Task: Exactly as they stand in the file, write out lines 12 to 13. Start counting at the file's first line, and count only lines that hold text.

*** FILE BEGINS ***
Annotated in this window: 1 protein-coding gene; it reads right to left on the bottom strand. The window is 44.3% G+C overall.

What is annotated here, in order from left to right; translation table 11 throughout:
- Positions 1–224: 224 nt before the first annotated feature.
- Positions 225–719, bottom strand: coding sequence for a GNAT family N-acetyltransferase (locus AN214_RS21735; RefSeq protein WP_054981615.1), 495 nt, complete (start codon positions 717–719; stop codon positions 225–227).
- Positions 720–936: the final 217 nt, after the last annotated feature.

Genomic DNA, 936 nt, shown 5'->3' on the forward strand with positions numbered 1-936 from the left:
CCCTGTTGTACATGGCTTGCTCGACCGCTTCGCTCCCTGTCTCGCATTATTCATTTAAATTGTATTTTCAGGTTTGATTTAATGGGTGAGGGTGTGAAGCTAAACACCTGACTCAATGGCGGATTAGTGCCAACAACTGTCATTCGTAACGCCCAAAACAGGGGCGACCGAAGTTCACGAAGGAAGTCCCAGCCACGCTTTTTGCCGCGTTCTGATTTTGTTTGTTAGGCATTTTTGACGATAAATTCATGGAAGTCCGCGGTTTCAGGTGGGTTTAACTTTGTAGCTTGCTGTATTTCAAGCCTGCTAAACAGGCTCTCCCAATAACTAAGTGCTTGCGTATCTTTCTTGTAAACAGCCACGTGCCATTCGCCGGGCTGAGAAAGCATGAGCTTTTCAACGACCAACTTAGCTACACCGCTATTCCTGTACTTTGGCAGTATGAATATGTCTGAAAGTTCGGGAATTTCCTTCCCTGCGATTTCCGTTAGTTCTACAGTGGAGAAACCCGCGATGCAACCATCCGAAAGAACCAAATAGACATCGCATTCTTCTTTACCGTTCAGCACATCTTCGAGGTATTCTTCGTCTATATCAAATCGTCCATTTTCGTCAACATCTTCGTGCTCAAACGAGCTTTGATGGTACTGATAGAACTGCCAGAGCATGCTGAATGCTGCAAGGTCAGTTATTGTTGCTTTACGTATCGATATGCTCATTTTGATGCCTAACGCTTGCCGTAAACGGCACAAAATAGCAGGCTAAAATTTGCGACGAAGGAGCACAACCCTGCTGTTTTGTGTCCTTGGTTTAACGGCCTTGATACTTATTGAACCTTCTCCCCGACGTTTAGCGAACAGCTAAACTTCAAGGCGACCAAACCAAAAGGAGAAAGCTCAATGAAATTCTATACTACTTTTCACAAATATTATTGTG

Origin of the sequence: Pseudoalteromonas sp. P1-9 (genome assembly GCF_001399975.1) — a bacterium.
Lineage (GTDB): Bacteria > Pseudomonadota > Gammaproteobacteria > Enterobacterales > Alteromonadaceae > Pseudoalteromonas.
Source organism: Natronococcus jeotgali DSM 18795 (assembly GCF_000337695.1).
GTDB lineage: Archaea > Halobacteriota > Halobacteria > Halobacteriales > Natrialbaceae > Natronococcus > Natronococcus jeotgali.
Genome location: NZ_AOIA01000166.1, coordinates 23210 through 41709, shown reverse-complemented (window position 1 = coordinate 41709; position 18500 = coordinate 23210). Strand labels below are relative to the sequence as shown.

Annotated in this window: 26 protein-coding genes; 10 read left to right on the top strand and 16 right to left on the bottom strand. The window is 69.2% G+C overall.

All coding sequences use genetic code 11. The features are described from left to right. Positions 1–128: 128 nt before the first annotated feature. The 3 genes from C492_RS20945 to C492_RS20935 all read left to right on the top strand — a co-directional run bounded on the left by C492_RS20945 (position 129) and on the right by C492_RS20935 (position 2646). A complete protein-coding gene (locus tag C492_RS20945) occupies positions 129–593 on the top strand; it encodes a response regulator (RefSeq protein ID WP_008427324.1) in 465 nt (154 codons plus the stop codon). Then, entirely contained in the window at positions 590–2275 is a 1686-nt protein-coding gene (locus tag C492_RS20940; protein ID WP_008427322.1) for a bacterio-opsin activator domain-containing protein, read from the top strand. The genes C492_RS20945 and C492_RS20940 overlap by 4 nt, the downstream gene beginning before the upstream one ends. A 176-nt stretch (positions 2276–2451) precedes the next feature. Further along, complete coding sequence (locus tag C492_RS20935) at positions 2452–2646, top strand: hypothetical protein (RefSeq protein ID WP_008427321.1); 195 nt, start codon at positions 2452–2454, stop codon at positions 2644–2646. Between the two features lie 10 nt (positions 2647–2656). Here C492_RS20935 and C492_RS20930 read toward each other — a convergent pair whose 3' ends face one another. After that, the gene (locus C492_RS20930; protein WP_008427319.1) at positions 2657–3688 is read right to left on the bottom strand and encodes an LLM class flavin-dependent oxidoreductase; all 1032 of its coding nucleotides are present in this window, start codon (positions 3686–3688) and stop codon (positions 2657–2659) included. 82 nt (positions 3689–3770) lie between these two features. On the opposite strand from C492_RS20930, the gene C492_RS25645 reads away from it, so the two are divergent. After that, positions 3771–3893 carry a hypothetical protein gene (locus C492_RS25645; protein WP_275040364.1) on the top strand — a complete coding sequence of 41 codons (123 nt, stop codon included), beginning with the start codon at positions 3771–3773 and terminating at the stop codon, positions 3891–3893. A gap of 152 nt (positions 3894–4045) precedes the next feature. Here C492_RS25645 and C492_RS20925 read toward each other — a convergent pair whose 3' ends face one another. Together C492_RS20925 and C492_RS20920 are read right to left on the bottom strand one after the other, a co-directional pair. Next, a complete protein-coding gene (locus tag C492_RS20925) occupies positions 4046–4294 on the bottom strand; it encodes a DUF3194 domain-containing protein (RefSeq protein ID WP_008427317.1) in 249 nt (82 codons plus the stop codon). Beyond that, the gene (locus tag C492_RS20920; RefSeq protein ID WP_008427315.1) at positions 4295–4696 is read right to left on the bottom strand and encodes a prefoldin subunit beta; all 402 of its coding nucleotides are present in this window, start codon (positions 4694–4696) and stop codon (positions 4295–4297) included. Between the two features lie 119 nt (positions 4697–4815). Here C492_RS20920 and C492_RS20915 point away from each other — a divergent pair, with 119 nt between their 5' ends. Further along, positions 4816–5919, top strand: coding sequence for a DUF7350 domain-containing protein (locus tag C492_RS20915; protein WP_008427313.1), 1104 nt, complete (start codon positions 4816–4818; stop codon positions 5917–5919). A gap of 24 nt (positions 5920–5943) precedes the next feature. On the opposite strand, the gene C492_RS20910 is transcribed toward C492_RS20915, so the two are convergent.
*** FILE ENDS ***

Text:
Genome location: NZ_AOIA01000166.1, coordinates 23210 through 41709, shown reverse-complemented (window position 1 = coordinate 41709; position 18500 = coordinate 23210). Strand labels below are relative to the sequence as shown.

Annotated in this window: 26 protein-coding genes; 10 read left to right on the top strand and 16 right to left on the bottom strand. The window is 69.2% G+C overall.